Re: NANFA-- How fish get from A to B

R.W.Wolff (
Tue, 14 Dec 1999 00:41:26 -0600

I belive birds moved the eggs of my ommatas from the tubs to the killi
pond. Dozens of species of birds love my ponds, and use them to bathe and
drink from. that is why I said I was shooting myself in the foot. If
cardinals carried the eggs to my front yard and established a population,
then they could fly 3 blocks down the road to the lake and deposit them
there., or maybe even 3 miles the other way and put them in the river, or
several of the ditches inbetween. Ommatas would not survive our couple of
months of icy water, but who knows....
that leads me to my other post. there msut be a controlling factor for
this, or fish should be found in every place they could inhabit. Being
from the Mississippi valley, the terrain would suggest that any fish that
could tolerate the temperatures extremes from one end to the other , should
be there, but they arent. Many are held back by the lock and dam systems,
but smaller species should be all over in pockets from before the dams
construction. Fundulus chrysotus stop in Kentucky because they don't like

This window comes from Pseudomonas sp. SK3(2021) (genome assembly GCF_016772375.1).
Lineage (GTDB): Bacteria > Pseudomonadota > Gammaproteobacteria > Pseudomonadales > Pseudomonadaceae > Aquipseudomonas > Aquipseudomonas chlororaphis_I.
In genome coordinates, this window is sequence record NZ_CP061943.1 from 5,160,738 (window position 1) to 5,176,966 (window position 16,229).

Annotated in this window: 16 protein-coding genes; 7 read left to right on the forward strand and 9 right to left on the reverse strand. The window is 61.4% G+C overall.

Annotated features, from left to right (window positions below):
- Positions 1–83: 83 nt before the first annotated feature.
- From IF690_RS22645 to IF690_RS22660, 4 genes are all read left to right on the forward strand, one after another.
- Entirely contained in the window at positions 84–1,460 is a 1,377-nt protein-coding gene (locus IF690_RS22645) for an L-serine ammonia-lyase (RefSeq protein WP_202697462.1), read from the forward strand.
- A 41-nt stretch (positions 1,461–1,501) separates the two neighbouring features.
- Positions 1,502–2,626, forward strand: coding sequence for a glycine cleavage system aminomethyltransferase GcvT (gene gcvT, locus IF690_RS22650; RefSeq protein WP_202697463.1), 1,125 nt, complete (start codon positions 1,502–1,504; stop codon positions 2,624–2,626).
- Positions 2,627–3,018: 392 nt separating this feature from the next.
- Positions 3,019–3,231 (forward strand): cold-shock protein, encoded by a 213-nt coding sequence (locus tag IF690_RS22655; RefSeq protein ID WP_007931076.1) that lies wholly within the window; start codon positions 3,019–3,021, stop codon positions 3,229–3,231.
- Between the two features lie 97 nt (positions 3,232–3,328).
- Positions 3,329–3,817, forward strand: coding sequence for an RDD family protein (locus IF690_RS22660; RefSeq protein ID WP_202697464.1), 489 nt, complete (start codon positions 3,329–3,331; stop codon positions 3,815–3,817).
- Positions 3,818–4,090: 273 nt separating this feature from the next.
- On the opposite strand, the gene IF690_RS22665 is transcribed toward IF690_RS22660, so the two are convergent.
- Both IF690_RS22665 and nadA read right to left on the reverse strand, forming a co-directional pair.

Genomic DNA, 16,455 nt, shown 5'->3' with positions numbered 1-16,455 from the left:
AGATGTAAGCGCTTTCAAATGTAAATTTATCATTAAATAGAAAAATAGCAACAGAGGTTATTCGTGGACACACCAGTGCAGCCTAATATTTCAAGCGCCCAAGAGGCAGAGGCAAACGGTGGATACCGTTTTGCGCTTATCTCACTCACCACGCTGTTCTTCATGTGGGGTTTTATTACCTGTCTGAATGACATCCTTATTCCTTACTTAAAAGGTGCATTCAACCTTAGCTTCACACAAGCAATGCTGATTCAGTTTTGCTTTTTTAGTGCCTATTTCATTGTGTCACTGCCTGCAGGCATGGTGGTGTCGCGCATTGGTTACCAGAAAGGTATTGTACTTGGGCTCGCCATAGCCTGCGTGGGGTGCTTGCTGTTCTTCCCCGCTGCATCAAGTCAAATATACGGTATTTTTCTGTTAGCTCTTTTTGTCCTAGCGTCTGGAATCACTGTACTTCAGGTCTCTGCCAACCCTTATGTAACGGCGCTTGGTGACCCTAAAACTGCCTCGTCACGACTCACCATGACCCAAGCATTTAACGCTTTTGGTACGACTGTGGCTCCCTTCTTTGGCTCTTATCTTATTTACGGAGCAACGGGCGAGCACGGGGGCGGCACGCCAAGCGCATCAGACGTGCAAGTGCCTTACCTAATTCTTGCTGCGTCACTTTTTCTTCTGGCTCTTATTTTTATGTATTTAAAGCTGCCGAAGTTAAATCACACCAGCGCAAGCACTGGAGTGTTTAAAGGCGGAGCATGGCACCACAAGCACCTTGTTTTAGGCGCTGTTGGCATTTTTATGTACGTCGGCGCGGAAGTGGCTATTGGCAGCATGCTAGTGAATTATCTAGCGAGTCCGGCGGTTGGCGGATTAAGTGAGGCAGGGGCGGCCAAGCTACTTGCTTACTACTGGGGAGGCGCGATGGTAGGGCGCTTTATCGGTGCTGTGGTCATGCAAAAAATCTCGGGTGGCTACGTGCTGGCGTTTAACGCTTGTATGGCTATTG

the cold, elassoma zonatum stop just above the fall line in Illinois for
who knows what reason, Spotted gar stop just around the border of
wisconsin and Illinois, orange spotted sunfish seem to stop about where the
Mississippi river enters Minnesota. Mudminnows go from the top of the
valley to Tennesee, Rainbow darters go from the top of the valley to
somewhere near Arkansas Walleye make it to central Lousisiana. But why the
restrictiions??? There is Habitat from ST. Paul to Baton Rouge that could
support all these species, some just dont. This is a little different than
birds, but I thought it would be a better ilustraion of why ( or actually
an illustation of the fact that fish arent all over ) fish are confined to
certain areas, even though they should be all over that area. No barriers
really on a river that has been here as long as most of these fish have.

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